Thursday, January 04, 2007

Britain: Muslim in court on racial hatred charges

We read:

"A Muslim protester called for the bombing of Denmark and the United States during a demonstration against the publication of cartoons depicting the Prophet Muhammad, the Old Bailey was told yesterday....

Police video of the protest, played to the jury, showed Mr Javed, 27, leading chants of “Bomb, bomb USA. Bomb, bomb Denmark”.

David Perry, QC, for the prosecution, said that Mr Javed appeared to be one of the leaders of the protest and used a loud-hailer to address the crowd. “He addressed the crowd in terms which encouraged killing and incited racial hatred.”

Mr Perry told the court that the case was not about freedom of assembly or freedom of speech. He said that even a society that enjoyed freedom of speech had to have rules. “It is not about freedom of expression, but it is not surprising there are rules against encouraging others to kill or incite racial hatred.”


Food fanatics impossible to satirize

I have had satirical comments about the evils of cheese and butter at the bottomn of each day's postings here for some time now. But reality has caught up with me. Even cheese (and lots of other mainstream stuff) is now under attack in the Unhinged Kingdom. Have they gone too far this time?

New advertising rules that will officially label cheese as "junk food" were condemned yesterday by the dairy industry as unfair, misleading and counter-productive. Under regulations coming into force this month, broadcasters will be banned from advertising cheese during children's television programmes or in shows with a large proportion of child viewers, such as The Simpsons and Hollyoaks. The ban is part of a government drive to crack down on junk food adverts on television, which is designed to reduce the exposure of children to foods high in fat, salt and sugar. It follows evidence that TV commercials have an indirect impact on children's eating behaviour and are contributing to the obesity epidemic.

However, the dairy industry says the rules, which are being introduced by the television regulator Ofcom, are a nonsense. Under the nutrient profiling model used to distinguish junk food from "healthy" food, cheese is officially labelled as more unhealthy than sugary cereals, cheeseburgers, double chocolate chip cake and full fat crisps. The industry points out that if breast milk were covered by the rules, it too would be classed as junk food.

Dan Rogerson, the Liberal Democrat MP for North Cornwall, who chairs the All-Party Parliamentary Group on Cheese, branded the model as "simplistic and counter-productive". He said: "How preposterous that Ofcom restrictions should be based on a model so flawed as to take cheese off the air, while diet cola, which has no nutritional value whatever, is left firmly on children's menus. It has to be perverse that while milk may be advertised, a wholesome product made from milk - cheese - cannot."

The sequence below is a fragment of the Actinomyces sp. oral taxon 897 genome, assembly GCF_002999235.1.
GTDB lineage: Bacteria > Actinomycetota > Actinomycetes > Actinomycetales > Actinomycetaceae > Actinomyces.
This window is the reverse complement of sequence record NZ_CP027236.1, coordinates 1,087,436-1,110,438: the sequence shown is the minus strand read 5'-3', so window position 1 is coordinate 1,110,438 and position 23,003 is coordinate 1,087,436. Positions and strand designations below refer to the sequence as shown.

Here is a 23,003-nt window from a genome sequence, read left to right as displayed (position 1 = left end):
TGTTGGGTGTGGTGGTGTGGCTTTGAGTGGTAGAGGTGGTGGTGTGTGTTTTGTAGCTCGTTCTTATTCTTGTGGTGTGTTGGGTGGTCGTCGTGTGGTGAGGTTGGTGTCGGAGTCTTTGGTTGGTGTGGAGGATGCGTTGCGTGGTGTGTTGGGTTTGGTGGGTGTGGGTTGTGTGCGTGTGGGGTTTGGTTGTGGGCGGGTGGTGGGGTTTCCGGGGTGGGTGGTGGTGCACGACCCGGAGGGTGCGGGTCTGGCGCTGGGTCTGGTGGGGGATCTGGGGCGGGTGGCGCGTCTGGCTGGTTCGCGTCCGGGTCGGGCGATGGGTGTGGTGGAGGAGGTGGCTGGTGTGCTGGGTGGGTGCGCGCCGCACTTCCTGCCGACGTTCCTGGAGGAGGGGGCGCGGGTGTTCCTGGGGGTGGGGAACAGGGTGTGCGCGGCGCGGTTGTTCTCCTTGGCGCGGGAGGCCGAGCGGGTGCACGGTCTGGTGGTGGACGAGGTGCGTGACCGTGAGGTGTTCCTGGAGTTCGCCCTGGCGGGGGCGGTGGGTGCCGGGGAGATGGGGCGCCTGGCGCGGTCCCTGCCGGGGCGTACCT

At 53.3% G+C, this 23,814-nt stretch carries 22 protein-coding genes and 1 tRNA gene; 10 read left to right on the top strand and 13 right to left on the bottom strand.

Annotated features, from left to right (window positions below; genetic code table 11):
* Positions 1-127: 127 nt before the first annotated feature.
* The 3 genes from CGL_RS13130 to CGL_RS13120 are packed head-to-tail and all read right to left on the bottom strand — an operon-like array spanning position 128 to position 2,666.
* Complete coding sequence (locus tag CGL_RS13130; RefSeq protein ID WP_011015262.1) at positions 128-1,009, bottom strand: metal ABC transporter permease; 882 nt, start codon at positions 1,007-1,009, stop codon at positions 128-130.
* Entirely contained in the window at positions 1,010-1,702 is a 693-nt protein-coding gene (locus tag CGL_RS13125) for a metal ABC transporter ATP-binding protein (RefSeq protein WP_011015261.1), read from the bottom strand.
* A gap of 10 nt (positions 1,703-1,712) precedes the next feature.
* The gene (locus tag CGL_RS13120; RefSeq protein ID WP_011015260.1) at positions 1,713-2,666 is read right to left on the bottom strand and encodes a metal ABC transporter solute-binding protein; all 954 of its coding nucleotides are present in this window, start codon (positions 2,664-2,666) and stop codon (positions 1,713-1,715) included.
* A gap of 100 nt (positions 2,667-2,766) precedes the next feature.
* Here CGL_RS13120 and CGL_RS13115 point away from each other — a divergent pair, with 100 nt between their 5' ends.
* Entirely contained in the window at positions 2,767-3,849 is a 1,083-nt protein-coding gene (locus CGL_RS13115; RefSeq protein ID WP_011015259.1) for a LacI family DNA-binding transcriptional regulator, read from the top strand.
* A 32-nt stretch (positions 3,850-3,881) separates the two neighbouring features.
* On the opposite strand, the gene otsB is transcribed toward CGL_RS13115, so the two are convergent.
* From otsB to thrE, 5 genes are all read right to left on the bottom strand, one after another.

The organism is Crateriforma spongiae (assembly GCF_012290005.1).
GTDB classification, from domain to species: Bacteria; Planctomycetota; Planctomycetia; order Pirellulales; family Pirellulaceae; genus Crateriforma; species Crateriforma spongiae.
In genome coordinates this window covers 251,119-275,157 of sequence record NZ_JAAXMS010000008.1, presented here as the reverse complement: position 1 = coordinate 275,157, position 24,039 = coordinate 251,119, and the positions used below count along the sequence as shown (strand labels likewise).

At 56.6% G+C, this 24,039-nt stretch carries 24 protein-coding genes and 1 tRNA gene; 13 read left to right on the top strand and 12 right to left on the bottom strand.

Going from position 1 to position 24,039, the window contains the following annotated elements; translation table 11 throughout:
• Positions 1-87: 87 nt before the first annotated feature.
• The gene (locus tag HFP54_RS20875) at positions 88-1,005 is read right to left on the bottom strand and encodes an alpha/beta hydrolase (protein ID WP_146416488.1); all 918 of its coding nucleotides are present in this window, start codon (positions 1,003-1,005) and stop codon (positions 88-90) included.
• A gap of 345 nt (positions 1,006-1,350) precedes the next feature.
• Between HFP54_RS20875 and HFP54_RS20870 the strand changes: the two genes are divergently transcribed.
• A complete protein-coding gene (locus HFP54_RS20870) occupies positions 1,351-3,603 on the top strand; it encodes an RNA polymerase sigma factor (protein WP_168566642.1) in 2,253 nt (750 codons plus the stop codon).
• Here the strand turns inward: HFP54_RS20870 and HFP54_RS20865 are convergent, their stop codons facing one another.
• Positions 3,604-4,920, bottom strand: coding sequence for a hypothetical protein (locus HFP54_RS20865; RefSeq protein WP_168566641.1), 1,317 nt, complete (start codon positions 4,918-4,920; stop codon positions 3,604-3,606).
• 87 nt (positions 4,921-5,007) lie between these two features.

Ofcom published its draft conclusions on junk food adverts in November and is expected to release its final report within weeks. Its initial report went much further than expected. It proposed banning the advertising of all foods classified as high in fat, salt and sugar during programmes made for children under 16, on dedicated children's channels and during programmes with a higher than average proportion of child viewers. However, the ban only covered specific foods, not brands. So while McDonald's cannot advertise burgers during children's programmes, it could promote its restaurants.

The rules also proposed a ban on cartoon characters for adverts aimed at primary school age children shown at any time of the day. The most controversial part of the proposals is the use of the nutrient profiling model drawn up by the Food Standards Agency. The model assesses the fat, sugar and salt content in a 100g or 100ml serving of a food or drink - rather than a typical serving.

The food industry says the use of the FSA model has led to anomalies. Tomato ketchup, for instance, contains a high proportion of sugar and salt and is counted as a high fat, salt and sugar food - even though most people only eat a small amount with a meal. Marmite, which contains 11 per cent salt, is also counted as junk food - even though most people eat only a few grams on bread.

The British Cheese Board says the typical portion size of cheese is 30g to 40g, the size of a small matchbox, not the 100g used in the FSA nutrient profiling model. If a typical portion sized was used in the model, most cheese would be exempt from the ban, it says. Nigel White, a spokesman for the board, said: "Cheese is one of the most nutritionally complete foods and can play an important part of a healthy balanced diet for children of all ages."